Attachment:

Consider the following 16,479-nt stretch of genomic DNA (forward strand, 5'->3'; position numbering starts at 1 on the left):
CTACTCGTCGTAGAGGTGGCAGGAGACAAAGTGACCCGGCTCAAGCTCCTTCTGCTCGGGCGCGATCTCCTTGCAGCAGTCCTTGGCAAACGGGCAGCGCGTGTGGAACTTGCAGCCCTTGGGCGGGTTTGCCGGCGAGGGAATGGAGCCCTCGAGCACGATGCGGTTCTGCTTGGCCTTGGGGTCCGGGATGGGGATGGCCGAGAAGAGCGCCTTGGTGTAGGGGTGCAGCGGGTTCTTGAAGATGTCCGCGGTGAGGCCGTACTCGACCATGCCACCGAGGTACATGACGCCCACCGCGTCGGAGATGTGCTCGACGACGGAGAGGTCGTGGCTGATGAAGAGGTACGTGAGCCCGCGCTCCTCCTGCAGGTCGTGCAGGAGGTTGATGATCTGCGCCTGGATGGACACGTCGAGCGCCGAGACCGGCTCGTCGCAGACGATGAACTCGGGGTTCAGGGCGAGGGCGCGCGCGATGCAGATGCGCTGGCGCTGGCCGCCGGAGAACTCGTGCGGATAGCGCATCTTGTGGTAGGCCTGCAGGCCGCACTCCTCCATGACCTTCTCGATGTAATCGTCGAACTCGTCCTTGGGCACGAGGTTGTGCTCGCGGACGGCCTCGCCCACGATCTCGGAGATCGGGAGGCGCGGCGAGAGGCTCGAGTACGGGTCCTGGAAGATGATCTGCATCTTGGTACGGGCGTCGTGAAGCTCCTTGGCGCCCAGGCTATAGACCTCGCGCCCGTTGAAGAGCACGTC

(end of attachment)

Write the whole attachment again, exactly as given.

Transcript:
Consider the following 16,479-nt stretch of genomic DNA (forward strand, 5'->3'; position numbering starts at 1 on the left):
CTACTCGTCGTAGAGGTGGCAGGAGACAAAGTGACCCGGCTCAAGCTCCTTCTGCTCGGGCGCGATCTCCTTGCAGCAGTCCTTGGCAAACGGGCAGCGCGTGTGGAACTTGCAGCCCTTGGGCGGGTTTGCCGGCGAGGGAATGGAGCCCTCGAGCACGATGCGGTTCTGCTTGGCCTTGGGGTCCGGGATGGGGATGGCCGAGAAGAGCGCCTTGGTGTAGGGGTGCAGCGGGTTCTTGAAGATGTCCGCGGTGAGGCCGTACTCGACCATGCCACCGAGGTACATGACGCCCACCGCGTCGGAGATGTGCTCGACGACGGAGAGGTCGTGGCTGATGAAGAGGTACGTGAGCCCGCGCTCCTCCTGCAGGTCGTGCAGGAGGTTGATGATCTGCGCCTGGATGGACACGTCGAGCGCCGAGACCGGCTCGTCGCAGACGATGAACTCGGGGTTCAGGGCGAGGGCGCGCGCGATGCAGATGCGCTGGCGCTGGCCGCCGGAGAACTCGTGCGGATAGCGCATCTTGTGGTAGGCCTGCAGGCCGCACTCCTCCATGACCTTCTCGATGTAATCGTCGAACTCGTCCTTGGGCACGAGGTTGTGCTCGCGGACGGCCTCGCCCACGATCTCGGAGATCGGGAGGCGCGGCGAGAGGCTCGAGTACGGGTCCTGGAAGATGATCTGCATCTTGGTACGGGCGTCGTGAAGCTCCTTGGCGCCCAGGCTATAGACCTCGCGCCCGTTGAAGAGCACGTC